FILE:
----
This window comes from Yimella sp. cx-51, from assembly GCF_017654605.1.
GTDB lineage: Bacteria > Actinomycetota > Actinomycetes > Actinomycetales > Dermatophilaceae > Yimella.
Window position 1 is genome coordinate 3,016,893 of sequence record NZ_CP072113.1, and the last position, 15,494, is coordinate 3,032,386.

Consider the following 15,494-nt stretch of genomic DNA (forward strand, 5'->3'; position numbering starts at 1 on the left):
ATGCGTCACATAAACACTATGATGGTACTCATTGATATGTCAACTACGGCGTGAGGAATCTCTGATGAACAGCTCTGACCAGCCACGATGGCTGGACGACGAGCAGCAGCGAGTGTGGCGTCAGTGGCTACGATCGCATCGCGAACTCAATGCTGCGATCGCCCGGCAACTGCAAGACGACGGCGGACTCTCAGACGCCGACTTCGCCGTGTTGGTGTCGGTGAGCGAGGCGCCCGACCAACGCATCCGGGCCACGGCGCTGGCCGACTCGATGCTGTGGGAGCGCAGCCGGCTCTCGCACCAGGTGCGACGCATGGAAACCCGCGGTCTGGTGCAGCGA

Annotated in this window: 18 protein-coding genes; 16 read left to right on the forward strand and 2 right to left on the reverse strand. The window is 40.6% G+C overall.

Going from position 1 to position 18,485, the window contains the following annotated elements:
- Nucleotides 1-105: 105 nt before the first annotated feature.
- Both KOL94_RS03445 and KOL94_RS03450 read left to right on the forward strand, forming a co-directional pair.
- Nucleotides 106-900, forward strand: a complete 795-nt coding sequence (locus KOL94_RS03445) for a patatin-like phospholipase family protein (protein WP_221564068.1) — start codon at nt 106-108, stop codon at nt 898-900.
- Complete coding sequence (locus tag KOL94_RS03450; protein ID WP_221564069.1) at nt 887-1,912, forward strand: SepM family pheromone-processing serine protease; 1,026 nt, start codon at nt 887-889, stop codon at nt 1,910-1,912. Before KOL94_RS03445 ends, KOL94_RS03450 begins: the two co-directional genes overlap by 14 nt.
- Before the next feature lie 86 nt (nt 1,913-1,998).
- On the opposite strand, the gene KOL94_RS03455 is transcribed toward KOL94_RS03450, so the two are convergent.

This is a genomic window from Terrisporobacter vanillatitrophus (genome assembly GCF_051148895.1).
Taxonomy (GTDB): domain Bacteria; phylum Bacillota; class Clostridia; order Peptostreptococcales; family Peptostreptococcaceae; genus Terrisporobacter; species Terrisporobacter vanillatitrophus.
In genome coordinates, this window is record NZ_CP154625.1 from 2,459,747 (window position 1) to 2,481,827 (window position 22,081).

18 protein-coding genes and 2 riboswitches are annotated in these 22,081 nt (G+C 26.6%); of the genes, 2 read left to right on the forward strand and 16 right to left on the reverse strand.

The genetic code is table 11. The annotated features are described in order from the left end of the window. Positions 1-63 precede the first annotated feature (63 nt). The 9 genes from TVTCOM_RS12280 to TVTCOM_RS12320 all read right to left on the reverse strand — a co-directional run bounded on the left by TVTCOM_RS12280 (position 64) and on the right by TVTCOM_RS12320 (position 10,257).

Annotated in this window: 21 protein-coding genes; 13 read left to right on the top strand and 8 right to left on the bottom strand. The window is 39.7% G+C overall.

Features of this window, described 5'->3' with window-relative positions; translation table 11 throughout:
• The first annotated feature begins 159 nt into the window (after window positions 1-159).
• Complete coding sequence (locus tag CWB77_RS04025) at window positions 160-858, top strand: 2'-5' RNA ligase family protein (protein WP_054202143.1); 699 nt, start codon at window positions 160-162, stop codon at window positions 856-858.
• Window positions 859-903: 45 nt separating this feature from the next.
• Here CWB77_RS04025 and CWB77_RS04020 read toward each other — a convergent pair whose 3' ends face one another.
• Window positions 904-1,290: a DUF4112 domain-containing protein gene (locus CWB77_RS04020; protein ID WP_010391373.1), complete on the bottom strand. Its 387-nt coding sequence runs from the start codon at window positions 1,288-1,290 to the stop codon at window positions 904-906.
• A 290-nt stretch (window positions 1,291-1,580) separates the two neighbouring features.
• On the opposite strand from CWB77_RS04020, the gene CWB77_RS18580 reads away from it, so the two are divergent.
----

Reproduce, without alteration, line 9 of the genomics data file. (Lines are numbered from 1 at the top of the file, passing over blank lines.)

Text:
- Both KOL94_RS03445 and KOL94_RS03450 read left to right on the forward strand, forming a co-directional pair.